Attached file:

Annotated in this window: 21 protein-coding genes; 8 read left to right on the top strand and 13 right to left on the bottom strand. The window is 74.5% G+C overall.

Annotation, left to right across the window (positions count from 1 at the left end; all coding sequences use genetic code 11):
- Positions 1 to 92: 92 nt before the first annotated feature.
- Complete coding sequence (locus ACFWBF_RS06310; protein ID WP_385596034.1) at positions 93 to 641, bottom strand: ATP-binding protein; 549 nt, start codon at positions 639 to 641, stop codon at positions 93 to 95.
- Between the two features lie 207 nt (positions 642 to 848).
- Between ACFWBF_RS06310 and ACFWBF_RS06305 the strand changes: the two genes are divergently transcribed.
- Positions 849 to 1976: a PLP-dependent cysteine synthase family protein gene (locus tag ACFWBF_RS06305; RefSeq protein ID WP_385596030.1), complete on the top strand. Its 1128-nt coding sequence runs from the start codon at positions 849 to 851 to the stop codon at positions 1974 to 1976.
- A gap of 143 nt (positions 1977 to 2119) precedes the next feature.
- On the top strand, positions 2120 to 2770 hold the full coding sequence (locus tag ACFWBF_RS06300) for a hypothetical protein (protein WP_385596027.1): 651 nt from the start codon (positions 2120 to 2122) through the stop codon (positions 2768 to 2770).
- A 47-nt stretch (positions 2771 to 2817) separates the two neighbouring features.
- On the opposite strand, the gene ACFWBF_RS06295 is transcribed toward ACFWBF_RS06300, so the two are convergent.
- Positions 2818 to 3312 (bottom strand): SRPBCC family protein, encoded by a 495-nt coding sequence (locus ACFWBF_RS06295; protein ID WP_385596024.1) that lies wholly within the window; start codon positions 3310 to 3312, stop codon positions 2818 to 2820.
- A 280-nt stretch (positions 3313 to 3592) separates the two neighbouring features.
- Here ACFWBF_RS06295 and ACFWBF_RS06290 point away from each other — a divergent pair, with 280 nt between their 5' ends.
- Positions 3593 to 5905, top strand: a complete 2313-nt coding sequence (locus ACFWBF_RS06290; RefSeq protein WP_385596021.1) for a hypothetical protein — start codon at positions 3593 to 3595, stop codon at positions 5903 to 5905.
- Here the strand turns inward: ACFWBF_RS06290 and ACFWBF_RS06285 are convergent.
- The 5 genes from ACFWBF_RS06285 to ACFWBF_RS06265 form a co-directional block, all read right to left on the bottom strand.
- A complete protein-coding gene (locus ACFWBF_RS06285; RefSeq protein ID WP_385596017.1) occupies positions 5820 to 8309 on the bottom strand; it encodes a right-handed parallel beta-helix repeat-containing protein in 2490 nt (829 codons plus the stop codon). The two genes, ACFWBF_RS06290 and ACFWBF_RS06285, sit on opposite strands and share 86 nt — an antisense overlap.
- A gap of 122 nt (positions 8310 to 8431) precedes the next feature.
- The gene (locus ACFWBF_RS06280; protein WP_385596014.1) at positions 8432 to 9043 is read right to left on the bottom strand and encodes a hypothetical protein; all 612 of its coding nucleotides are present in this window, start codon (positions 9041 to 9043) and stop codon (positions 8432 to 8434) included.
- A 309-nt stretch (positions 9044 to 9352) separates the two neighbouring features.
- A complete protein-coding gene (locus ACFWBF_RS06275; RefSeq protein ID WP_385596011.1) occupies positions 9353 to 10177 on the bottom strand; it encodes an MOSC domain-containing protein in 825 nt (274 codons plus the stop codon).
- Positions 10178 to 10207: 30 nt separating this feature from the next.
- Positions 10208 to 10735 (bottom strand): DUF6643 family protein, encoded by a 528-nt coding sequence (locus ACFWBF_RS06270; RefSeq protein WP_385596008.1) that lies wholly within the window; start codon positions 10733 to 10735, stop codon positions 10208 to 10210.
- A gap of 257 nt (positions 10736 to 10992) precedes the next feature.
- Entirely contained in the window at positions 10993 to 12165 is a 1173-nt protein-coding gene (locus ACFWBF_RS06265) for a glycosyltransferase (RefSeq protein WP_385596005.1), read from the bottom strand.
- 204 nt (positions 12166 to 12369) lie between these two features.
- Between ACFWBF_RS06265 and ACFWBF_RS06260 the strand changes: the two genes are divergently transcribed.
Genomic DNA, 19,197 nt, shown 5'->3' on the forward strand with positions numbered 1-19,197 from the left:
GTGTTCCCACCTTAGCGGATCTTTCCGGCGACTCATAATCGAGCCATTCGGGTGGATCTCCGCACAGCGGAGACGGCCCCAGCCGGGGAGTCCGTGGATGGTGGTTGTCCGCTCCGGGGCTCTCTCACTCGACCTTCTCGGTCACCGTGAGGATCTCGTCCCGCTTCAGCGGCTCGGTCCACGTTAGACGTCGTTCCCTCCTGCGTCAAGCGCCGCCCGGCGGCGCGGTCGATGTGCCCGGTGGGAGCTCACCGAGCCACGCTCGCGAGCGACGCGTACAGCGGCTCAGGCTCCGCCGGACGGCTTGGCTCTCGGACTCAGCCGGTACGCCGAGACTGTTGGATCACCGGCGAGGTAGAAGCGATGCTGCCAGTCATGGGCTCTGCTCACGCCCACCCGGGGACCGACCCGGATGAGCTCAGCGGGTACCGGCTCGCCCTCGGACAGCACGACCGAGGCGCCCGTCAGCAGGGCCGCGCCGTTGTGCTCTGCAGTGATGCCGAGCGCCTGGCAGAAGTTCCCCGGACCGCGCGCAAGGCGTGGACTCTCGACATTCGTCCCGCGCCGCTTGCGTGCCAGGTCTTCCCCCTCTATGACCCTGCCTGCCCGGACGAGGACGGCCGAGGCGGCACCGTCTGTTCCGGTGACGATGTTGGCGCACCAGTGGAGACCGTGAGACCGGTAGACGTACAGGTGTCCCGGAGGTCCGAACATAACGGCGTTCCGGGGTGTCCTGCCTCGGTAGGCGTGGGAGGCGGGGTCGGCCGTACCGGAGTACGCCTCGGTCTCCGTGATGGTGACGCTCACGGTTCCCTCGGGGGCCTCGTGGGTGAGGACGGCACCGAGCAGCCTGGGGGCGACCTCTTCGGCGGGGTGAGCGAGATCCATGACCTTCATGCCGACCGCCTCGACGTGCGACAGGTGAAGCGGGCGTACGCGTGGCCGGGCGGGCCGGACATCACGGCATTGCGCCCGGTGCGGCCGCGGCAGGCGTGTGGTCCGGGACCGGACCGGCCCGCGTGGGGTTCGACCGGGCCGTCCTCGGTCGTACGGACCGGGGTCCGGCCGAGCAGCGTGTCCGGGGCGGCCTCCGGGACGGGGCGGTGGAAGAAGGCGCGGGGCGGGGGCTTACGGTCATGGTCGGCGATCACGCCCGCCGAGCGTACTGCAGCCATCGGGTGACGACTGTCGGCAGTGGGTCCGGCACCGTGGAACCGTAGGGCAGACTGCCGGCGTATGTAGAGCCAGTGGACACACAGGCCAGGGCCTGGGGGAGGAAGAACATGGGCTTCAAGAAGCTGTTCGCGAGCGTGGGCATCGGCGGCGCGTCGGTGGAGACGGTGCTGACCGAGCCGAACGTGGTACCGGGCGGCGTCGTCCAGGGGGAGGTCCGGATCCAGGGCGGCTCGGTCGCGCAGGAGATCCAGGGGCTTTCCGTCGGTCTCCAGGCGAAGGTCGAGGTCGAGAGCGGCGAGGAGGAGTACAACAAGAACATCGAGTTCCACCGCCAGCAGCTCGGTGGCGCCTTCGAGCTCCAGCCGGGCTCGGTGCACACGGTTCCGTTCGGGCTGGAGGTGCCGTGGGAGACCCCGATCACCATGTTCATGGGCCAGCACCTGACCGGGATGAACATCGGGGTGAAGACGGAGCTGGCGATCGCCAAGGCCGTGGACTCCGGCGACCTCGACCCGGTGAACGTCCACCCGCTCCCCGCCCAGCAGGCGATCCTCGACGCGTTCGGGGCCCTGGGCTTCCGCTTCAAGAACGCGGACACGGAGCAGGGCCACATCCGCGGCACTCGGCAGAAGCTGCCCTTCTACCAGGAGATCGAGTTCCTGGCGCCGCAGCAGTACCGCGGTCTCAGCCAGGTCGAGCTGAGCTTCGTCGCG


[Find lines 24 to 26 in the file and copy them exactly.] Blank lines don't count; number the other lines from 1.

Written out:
- Positions 10208 to 10735 (bottom strand): DUF6643 family protein, encoded by a 528-nt coding sequence (locus ACFWBF_RS06270; RefSeq protein WP_385596008.1) that lies wholly within the window; start codon positions 10733 to 10735, stop codon positions 10208 to 10210.
- A gap of 257 nt (positions 10736 to 10992) precedes the next feature.
- Entirely contained in the window at positions 10993 to 12165 is a 1173-nt protein-coding gene (locus ACFWBF_RS06265) for a glycosyltransferase (RefSeq protein WP_385596005.1), read from the bottom strand.